A step above his peers
Hsieh has certainly made all the right moves for growing his business and building the Zappos brand domestically. However, there's much more to the Zappos story than just this -- there's the support Hsieh gives employees in the form of perks and the donations he has personally made to help the communities Zappos operates in.
Source: TopRank Online Marketing, Flickr.
Next to Google, a regular among the best places to work list, perhaps no company offers greater employee perks than Zappos. Amazingly, even the basic things you've come to expect at most top workplaces, such as health and dental coverage, are even better there. The company covers all in-network primary, routine, and preventative medical care and allows $2,000 annually in dental care to cover basic and major services.
Beyond medical and dental care, the list of benefits provided is almost too long to list. It includes 40% off merchandise on Zappos.com, free breakfast, lunches, and snacks, an on-site fitness center, on-site health screenings, a nap room, and adoption and infertility benefits that can total up to $6,000 annually, just to name a few.
Hsieh is no slouch when it comes to giving back to the community, either. In December, he donated $1 million of his own money to Venture for America to help business graduates who want to revitalize downtown Las Vegas. Ultimately, he has been working toward building up downtown Las Vegas in the hope of reigniting growth in the area.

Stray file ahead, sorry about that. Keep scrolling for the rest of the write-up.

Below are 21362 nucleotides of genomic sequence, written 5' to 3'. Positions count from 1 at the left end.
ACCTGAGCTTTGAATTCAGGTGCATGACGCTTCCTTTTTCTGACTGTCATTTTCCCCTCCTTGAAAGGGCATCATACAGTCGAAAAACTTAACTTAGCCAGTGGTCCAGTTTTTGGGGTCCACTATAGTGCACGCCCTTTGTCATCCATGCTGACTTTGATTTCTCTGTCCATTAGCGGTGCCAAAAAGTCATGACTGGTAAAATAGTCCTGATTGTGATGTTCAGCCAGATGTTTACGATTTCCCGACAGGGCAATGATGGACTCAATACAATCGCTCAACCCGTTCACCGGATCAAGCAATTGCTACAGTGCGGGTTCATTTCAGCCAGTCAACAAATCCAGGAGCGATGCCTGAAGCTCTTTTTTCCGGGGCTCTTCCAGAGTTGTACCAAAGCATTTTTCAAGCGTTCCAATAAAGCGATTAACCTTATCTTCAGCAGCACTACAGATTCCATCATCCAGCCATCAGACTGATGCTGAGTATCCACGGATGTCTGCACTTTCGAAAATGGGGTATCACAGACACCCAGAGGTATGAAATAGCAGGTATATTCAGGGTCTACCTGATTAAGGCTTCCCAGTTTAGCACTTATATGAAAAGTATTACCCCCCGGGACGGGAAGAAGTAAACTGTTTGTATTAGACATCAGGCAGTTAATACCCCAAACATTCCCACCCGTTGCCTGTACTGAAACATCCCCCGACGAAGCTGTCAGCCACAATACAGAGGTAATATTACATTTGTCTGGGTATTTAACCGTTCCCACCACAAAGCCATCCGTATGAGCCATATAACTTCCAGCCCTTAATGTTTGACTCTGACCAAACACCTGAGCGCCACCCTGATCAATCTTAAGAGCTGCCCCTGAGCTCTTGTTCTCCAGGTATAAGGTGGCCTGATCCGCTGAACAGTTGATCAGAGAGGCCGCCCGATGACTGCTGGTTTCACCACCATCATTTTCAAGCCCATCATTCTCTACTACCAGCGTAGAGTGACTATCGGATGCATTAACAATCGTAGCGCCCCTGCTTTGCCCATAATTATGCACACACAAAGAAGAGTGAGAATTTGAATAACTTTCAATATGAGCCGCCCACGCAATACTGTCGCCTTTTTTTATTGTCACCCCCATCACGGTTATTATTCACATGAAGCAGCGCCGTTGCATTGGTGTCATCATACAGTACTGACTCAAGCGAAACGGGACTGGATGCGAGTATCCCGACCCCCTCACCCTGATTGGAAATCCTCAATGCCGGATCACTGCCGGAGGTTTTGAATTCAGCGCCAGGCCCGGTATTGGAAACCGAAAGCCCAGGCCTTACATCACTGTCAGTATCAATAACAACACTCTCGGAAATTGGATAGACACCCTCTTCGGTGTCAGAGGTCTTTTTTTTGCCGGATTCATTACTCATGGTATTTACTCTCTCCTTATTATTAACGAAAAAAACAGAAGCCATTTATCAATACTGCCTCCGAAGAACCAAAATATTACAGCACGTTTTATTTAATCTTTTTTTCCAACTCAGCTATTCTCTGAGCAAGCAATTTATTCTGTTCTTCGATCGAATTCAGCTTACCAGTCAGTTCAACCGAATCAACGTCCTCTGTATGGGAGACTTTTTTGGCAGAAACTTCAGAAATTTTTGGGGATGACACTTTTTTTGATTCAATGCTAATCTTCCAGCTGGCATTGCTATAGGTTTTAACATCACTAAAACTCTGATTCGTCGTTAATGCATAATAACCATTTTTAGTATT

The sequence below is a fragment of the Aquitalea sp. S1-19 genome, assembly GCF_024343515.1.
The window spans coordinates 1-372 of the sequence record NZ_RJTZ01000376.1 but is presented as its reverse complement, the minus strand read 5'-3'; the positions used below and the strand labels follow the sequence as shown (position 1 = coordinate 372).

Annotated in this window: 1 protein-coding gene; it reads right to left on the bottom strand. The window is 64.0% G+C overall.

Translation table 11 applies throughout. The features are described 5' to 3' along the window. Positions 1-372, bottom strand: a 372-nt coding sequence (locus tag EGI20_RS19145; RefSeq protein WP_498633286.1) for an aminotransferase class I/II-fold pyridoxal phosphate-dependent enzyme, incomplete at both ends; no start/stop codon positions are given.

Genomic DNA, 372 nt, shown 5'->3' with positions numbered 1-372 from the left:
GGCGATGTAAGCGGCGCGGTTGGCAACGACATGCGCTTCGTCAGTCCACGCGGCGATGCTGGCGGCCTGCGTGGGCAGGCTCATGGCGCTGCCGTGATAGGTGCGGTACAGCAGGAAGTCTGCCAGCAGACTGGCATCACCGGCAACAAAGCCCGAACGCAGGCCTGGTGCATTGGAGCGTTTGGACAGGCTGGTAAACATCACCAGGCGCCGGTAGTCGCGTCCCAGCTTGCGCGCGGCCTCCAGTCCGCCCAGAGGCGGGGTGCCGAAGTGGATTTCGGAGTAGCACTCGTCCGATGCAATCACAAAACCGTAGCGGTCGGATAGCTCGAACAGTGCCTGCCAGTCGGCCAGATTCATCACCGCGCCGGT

As an additional tidbit, Hsieh takes home an annual salary of just $36,000 per year despite his company's success .
If success is built on the happiness of one's employees, then Zappos CEO Tony Hsieh might as well be teaching the class. He has a very favorable 92% approval rating on Glassdoor.com and has grown the company from a dot-com blip into a billion-dollar e-tailer. By focusing on brand identity, keeping costs under control, and putting the customer and employees first, this CEO has created a unique and successful growth story certainly worthy of two thumbs-up.
Everyone knows Amazon is the king of the retail world right now, but at its sky-high valuation, most investors are worried it's the company's share price that will get knocked down instead of competitors'. The Motley Fool's premium report will tell you what's driving the company's growth and fill you in on reasons to buy and reasons to sell Amazon. The report also has you covered with a full year of free analyst updates to keep you informed as the company's story changes, so click here now to read more.
The article This Is One Incredible CEO originally appeared on Fool.com.
Fool contributor Sean Williams has no material interest in any companies mentioned in this article. You can follow him on CAPS under the screen name TMFUltraLong, track every pick he makes under the screen name TrackUltraLong, and check him out on Twitter, where he goes by the handle @TMFUltraLong.The Motley Fool recommends and owns shares of Amazon.com, eBay, and Google. Try any of our Foolish newsletter services free for 30 days. We Fools may not all hold the same opinions, but we all believe that considering a diverse range of insights makes us better investors. The Motley Fool has a disclosure policy.